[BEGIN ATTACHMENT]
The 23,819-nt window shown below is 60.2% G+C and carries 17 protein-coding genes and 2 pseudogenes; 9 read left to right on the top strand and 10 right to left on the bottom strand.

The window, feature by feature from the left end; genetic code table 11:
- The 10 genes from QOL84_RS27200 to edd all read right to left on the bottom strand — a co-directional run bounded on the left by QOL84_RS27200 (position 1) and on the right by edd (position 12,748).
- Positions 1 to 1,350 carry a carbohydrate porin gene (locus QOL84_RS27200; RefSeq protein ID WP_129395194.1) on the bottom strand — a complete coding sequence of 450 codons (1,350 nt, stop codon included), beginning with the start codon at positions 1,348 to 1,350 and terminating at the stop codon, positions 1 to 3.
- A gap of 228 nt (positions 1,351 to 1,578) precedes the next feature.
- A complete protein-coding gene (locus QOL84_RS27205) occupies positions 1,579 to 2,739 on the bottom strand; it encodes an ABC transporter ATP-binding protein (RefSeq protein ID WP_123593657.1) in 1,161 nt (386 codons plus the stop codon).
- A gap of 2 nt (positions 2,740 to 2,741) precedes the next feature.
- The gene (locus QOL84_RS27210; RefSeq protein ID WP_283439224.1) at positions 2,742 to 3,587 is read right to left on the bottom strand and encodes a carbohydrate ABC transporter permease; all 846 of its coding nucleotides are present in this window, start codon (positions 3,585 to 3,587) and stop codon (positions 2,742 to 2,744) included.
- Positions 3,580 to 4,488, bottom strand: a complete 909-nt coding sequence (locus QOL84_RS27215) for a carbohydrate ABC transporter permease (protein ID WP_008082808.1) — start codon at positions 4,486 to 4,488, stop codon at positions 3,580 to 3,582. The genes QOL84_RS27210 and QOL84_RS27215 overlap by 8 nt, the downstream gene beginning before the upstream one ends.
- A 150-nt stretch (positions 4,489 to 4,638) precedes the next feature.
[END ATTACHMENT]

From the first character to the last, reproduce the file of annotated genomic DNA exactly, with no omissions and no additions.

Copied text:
The 23,819-nt window shown below is 60.2% G+C and carries 17 protein-coding genes and 2 pseudogenes; 9 read left to right on the top strand and 10 right to left on the bottom strand.

The window, feature by feature from the left end; genetic code table 11:
- The 10 genes from QOL84_RS27200 to edd all read right to left on the bottom strand — a co-directional run bounded on the left by QOL84_RS27200 (position 1) and on the right by edd (position 12,748).
- Positions 1 to 1,350 carry a carbohydrate porin gene (locus QOL84_RS27200; RefSeq protein ID WP_129395194.1) on the bottom strand — a complete coding sequence of 450 codons (1,350 nt, stop codon included), beginning with the start codon at positions 1,348 to 1,350 and terminating at the stop codon, positions 1 to 3.
- A gap of 228 nt (positions 1,351 to 1,578) precedes the next feature.
- A complete protein-coding gene (locus QOL84_RS27205) occupies positions 1,579 to 2,739 on the bottom strand; it encodes an ABC transporter ATP-binding protein (RefSeq protein ID WP_123593657.1) in 1,161 nt (386 codons plus the stop codon).
- A gap of 2 nt (positions 2,740 to 2,741) precedes the next feature.
- The gene (locus QOL84_RS27210; RefSeq protein ID WP_283439224.1) at positions 2,742 to 3,587 is read right to left on the bottom strand and encodes a carbohydrate ABC transporter permease; all 846 of its coding nucleotides are present in this window, start codon (positions 3,585 to 3,587) and stop codon (positions 2,742 to 2,744) included.
- Positions 3,580 to 4,488, bottom strand: a complete 909-nt coding sequence (locus QOL84_RS27215) for a carbohydrate ABC transporter permease (protein ID WP_008082808.1) — start codon at positions 4,486 to 4,488, stop codon at positions 3,580 to 3,582. The genes QOL84_RS27210 and QOL84_RS27215 overlap by 8 nt, the downstream gene beginning before the upstream one ends.
- A 150-nt stretch (positions 4,489 to 4,638) precedes the next feature.